Television station WJLA (Channel 7) can move its studios three blocks south on Connecticut Avenue, but it better not bring along its ugly white satellite dishes, because the neighbors don't like them.

The National Capital Planning Commission, in a surprise move, yesterday denied permission for WJLA and its landlord, the Intelsat organization, to keep six 6-foot dish antennas, plus seven rooftop antennas and a garage on a hillside next to the station's new studios off Tilden Street NW.

The commission, by a 6-to-5 vote, told its staff to retain an independent consultant to study whether the dishes can be placed elsewhere in order to address objections by residents of a large cooperative apartment building across Tilden Street.

The action will not prevent WJLA from moving to the Intelsat complex, located at Connecticut and Van Ness Street, but the vote may delay the station's move to its new $25 million studios there.

"We're disappointed and surprised by NCPC's action," said Tony Trujillo, spokesman for Intelsat, an international consortium that arranges global satellite communications. "We're hopeful we can have a compromise. We're trying to be sensitive to the concerns of everyone here."

The station's move from its cramped quarters in a shopping center at Connecticut and Albemarle Street, where it has been located since the 1950s, has prompted numerous controversies. Some residents fear increased traffic congestion on Tilden Street -- though station officials say that won't happen.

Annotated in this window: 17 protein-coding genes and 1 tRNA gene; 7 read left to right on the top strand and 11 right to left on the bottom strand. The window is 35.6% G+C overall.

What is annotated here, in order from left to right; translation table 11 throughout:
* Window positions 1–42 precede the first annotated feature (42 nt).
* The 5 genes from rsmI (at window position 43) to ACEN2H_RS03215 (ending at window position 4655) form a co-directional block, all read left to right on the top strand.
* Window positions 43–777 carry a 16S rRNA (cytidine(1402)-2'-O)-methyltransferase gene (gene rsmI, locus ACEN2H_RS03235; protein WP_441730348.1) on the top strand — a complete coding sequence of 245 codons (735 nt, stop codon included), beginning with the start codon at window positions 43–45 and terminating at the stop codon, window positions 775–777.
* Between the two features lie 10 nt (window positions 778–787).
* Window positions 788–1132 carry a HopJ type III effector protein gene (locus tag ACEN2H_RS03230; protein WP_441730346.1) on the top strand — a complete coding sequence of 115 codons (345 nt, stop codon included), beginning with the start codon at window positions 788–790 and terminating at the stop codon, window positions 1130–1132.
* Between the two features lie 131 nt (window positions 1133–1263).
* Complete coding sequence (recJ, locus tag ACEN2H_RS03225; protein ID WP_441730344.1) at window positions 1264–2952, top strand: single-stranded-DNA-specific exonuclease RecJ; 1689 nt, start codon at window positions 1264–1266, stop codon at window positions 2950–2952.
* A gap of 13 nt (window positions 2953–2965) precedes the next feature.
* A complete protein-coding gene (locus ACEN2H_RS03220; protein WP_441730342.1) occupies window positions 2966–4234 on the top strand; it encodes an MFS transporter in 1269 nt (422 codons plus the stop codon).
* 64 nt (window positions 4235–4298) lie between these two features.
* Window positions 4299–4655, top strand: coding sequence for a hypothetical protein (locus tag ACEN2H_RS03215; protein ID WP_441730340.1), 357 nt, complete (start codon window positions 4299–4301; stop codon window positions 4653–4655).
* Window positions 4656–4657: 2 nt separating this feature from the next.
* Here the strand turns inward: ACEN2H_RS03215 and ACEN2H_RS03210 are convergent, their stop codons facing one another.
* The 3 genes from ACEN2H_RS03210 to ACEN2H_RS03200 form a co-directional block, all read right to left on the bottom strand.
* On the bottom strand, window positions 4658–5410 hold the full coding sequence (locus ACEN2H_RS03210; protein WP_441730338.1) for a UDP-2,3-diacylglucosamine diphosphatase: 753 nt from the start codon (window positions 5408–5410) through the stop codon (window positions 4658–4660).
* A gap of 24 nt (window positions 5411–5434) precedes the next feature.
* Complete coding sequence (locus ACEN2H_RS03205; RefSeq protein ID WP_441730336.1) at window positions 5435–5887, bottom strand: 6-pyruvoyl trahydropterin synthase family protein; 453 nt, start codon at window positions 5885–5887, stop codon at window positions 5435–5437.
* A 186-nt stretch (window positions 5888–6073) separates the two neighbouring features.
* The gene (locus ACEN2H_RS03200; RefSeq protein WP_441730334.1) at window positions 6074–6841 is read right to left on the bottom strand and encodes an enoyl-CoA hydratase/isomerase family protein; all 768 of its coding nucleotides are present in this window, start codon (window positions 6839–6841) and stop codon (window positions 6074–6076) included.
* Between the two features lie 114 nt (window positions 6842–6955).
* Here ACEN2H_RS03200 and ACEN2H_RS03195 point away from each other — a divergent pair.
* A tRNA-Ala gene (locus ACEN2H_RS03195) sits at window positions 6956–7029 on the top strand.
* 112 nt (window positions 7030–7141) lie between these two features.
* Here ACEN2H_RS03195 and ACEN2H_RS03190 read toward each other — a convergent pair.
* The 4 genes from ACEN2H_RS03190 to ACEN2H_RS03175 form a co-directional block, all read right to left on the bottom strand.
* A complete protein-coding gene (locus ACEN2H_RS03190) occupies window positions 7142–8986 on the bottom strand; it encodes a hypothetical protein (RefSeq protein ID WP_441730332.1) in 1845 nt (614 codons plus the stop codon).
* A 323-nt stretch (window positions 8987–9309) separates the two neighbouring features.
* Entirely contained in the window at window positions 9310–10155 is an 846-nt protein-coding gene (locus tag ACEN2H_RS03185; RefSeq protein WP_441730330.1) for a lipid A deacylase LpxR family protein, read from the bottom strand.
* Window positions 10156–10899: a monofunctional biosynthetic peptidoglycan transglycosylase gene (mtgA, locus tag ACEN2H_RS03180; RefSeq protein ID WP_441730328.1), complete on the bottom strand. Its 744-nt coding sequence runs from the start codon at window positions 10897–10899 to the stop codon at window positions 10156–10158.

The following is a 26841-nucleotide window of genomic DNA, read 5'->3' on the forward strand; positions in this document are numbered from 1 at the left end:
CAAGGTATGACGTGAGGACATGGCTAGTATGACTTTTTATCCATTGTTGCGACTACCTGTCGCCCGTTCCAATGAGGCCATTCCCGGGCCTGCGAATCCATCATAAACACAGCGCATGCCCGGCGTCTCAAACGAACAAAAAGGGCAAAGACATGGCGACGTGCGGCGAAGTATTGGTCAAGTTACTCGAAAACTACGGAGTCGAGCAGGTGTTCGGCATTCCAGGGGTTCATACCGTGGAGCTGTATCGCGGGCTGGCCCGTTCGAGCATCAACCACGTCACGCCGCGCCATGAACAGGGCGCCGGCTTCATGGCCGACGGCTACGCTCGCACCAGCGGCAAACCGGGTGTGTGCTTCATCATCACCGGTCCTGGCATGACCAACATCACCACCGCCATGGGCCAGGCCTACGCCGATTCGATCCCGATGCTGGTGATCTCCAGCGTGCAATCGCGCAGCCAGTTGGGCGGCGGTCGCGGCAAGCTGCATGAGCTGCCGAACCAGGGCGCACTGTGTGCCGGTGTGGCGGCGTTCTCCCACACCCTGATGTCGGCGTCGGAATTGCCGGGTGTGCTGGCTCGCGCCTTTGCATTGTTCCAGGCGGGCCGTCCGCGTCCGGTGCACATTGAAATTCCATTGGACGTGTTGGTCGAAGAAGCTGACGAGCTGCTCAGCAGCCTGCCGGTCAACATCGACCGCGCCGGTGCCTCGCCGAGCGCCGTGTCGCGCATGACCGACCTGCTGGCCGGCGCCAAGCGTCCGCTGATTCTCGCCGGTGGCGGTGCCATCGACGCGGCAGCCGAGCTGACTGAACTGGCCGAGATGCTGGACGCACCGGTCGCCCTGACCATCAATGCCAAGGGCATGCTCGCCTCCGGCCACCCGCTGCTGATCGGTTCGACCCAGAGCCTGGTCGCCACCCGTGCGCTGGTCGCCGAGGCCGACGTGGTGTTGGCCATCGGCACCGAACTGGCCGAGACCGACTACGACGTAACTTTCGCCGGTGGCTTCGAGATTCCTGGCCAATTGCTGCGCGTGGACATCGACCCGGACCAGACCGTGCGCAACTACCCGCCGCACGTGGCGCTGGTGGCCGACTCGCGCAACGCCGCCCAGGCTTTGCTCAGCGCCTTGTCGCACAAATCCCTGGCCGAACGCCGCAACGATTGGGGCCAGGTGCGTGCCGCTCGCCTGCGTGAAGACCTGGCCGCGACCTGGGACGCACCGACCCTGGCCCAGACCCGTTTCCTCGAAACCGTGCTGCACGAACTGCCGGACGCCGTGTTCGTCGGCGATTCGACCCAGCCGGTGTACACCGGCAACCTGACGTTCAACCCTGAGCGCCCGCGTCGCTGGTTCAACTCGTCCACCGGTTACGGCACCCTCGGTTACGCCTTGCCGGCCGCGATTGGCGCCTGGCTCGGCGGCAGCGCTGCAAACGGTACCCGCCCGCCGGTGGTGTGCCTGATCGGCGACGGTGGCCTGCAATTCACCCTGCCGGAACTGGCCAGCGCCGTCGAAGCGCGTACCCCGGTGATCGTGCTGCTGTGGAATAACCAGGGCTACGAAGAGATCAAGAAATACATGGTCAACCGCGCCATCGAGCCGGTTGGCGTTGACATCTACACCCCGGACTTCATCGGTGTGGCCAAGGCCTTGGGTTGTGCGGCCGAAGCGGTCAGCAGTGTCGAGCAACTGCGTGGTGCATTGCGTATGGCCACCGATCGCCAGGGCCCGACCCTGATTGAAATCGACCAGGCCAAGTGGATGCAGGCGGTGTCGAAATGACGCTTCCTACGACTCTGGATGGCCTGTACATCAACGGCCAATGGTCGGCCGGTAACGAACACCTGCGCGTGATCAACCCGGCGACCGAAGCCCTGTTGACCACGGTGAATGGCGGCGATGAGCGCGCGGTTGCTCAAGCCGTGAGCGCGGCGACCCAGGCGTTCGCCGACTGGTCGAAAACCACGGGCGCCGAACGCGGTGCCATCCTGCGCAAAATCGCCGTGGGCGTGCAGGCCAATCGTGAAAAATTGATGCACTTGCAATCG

Some District officials question whether a commercial operation such as WJLA should be there at all. They cite an earlier act of Congress that mandated that the land where Intelsat is located was to be used for foreign governments' embassies and international organizations.

Residents of the nearby Tilden Gardens apartment complex expressed relief at the commission's vote. "It's wonderful that they've seen the necessity of hiring an expert," said resident Stephanie Grogan, who also has criticized the Intelsat project's architecture. In a recent commission hearing, she testified that living near the huge Intelsat project -- with its futuristic-looking cylindrical metallic "pods" -- was "like living on the launch pad of Battle Star Galactica."

While it didn't comment on Intelsat's looks, the commission's staff had said WJLA's request was reasonable, especially because the station had plans to hide the dishes with shrubbery.

John McCurdy, WJLA's building contractor coordinator, said the dishes -- used for receiving satellite transmissions -- must be near the studio and near the ground or else the transmitted television images become blurry.

McCurdy said WJLA feels uncomfortable causing controversy. "We want to work with the neighborhood," he said. "If the community likes us, they'll watch us."